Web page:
Research Notes

As you can read in Sam Butler’s post from last week, there’s a long process of research and development that goes on before we bring a show out on tour. As a part of that process, it’s important to get an idea of how an audience will react to the work, especially when it’s for children. When we were putting The Forest together, we brought a version of the performance to an audience of children at Sadler’s Wells, to see what they thought. The experience was interesting: it clarified some things, and raised questions about others. So that you can see what kind of reactions we got, and what kind of lessons can be learned by watching and listening to your audience, here are some notes we made at that session, which informed how we developed the production.

The introduction felt important today: after I’d announced us all, it felt like the children knew who they were watching, and that made it easier to watch abstract material. (Is this true? Does it make it easier? Did they feel like they knew us?). Do we need to think about an introduction of sorts in the performance?

There were giggles of embarrassment at the start: they weren’t sure how to react to the abstract. But, the embarrassment gave way to interest when there was contact between the audience and the performers: when they were invited in to the movement.

The pleasure of unison: a real reaction to the moment where everyone came together to do an impressive move (the roll with the cane).

These are children at the age of cartwheels and handstands and big competitive rollings-around in the playground.

There’s pleasure in the puzzle: pleasure in watching the performers working something out.

Danger - something that is not understood, something that is strange, is potentially frightening: the rhythms of approach, proximity, speed between the performers and audience. But there is also potential for a great excitement in the games that come with this. The danger and pleasure of the canes being dropped close to the audience, of big moves close by. Danger: the audience’s pleasure in big moves and impressive things.

Pleasure in material things, in stuff: the canes, the elastic, the balls - a real attention to detail in how these things are handled.

There’s a great desire to touch the elastic - do we allow this?

There’s a great desire to enter the space - do we allow this?

A real interest in complex patterns, and complications (entanglement).

The traverse was good. There was no sense of the other half of the audience being a distraction. The focus was entirely on the performers.

The moments of silence bring us back to the here and now. The natural sounds were noticed and commented on.

A comment “I didn’t understand it” at the end. it’s good to take children to a place where the relationship to the work is not necessarily about understanding, but is more about a physical, sensory, visual experience. But how do we let an audience of this age know that not understanding is OK?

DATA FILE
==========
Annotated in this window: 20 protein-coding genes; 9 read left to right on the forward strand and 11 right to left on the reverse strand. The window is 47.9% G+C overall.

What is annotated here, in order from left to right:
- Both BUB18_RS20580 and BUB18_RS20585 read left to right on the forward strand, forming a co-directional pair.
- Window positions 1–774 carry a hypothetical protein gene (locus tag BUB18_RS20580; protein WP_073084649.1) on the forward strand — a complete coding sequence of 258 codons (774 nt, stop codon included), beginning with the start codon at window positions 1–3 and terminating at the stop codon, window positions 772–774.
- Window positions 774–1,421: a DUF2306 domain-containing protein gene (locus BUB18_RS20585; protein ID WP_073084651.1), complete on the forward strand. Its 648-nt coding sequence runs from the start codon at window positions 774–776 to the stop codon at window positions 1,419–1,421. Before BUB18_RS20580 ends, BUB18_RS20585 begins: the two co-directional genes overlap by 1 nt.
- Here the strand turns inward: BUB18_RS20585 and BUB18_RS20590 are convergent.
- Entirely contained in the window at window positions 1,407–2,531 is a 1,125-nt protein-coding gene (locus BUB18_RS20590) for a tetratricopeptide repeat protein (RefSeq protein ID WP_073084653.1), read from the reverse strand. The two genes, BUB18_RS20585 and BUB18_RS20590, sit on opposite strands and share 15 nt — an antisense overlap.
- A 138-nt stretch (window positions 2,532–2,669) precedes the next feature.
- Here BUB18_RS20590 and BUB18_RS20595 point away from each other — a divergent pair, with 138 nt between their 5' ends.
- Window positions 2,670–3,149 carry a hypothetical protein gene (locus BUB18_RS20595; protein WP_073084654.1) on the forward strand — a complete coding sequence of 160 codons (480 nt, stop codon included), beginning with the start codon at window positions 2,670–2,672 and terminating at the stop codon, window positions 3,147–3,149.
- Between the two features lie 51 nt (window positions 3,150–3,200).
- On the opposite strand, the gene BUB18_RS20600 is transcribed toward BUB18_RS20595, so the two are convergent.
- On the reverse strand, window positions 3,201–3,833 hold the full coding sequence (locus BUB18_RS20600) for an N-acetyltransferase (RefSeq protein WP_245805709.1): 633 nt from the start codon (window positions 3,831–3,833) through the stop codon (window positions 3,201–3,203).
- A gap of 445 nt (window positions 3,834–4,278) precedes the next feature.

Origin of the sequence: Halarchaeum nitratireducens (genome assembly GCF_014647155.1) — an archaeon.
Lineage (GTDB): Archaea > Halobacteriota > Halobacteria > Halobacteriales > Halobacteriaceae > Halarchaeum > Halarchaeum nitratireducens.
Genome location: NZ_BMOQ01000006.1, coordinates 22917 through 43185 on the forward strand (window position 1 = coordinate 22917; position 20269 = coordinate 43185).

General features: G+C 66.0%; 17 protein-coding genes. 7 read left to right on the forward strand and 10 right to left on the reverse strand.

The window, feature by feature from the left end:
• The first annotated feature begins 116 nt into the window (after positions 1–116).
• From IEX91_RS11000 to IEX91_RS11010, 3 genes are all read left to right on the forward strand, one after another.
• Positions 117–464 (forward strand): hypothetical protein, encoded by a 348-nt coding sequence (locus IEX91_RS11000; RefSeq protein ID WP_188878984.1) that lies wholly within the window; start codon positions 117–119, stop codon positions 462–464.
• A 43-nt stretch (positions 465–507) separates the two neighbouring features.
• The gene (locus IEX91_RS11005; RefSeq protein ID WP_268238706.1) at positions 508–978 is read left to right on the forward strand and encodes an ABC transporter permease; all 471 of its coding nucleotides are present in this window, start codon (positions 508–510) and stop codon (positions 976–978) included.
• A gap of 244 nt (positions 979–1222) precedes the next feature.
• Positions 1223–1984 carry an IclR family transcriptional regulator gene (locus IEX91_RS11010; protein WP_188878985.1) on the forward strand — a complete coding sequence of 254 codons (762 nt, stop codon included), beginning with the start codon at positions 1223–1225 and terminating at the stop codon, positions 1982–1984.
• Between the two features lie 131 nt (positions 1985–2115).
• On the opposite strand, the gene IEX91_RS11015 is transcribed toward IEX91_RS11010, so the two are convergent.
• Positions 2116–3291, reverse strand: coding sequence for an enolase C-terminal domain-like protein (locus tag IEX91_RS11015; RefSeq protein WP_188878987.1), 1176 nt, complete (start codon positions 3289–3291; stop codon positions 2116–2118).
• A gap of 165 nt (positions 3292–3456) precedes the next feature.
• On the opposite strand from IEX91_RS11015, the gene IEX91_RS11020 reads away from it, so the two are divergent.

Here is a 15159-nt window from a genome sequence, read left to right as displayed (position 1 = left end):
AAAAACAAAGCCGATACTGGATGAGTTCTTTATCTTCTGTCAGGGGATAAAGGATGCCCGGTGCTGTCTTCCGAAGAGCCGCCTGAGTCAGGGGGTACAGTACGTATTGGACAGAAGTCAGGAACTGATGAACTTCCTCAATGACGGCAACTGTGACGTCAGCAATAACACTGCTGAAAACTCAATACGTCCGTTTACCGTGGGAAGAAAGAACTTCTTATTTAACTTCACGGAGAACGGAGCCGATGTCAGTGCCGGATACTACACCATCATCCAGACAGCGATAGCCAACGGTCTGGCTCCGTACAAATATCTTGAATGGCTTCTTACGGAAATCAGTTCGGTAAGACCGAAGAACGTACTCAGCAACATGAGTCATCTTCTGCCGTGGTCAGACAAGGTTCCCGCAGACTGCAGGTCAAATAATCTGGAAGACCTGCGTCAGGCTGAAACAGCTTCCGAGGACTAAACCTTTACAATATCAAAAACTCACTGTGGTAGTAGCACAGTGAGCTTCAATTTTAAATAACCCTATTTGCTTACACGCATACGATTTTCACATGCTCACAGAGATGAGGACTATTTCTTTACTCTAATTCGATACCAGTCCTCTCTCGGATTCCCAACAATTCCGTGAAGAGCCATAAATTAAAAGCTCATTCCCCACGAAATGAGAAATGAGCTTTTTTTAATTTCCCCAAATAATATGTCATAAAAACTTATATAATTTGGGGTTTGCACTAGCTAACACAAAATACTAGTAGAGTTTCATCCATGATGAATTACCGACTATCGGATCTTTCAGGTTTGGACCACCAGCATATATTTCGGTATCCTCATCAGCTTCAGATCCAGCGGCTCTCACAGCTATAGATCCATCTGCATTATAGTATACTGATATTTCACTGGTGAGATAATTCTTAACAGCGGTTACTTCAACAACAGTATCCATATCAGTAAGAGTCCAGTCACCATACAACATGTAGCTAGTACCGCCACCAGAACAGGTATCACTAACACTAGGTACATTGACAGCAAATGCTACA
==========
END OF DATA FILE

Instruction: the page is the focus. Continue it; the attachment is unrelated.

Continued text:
Research and Development

When making our pieces for children, as with all our work, we take a long time….

We take a long time talking, playing, observing and listening to children. We work in schools, and in nurseries and we have a number of schools who regularly help us in our endeavour to make the best work we can. For ‘The Forest’ we asked some schools “would you mind if we took some of your young people to play in a forest?”. Those open-minded schools which agreed to our unusual request provided us with some of our most useful material which informed the piece as you see it today. We ran some workshops with the children first, inside. We wanted to find out what the word ‘forest’ conjured up in their minds, we wanted to see what they imagined and brought to life for themselves with minimal input from us. Its here we discovered the huge range of understanding and experiences of forests; it is clear plenty of children had never been to a forest in the UK; for some it meant lions and monkeys and tigers…for others logs and streams and trees and leaves…for others who were born outside the UK they saw snakes and spiders and exotic birds. What was pleasing though, was that for all of them it meant movement: running, jumping, spinning, climbing, leaping and so from the start we knew that is was right to be making a piece about forests that was a piece of dance.

Then we all got into their minibus and went to a forest and when we arrived this is what happened:

Running off, staying together, walking slowly, worrying about dirt, loving dirt, touching bark, looking up, jumping over muddy puddles, worrying about getting wet, trying to get wet, making leaf piles, jumping into leaf piles, throwing leaves, catching leaves, pointing out strange twisty trees, climbing on fallen dead trees, pretending to be trees swaying, pretending to be trees falling down, lying on the ground looking at the sky, picking things up, collecting pine cones, collecting sticks, collecting twigs, collecting leaves, collecting beetles, making paths, standing still, lying on leaves, poking insects, running away from spiders, chasing people with insects, following insects, watching insects crawl over the ground, over their hands, pointing at spider threads hanging in the sunlight, building fires, looking for bears, looking for werewolves, looking for owls, looking for chipmunks, calling out, chirping, tweeting, howling, hooting, growling…

and if you look carefully you can see most of this in ‘The forest’.

Samantha Butler, Director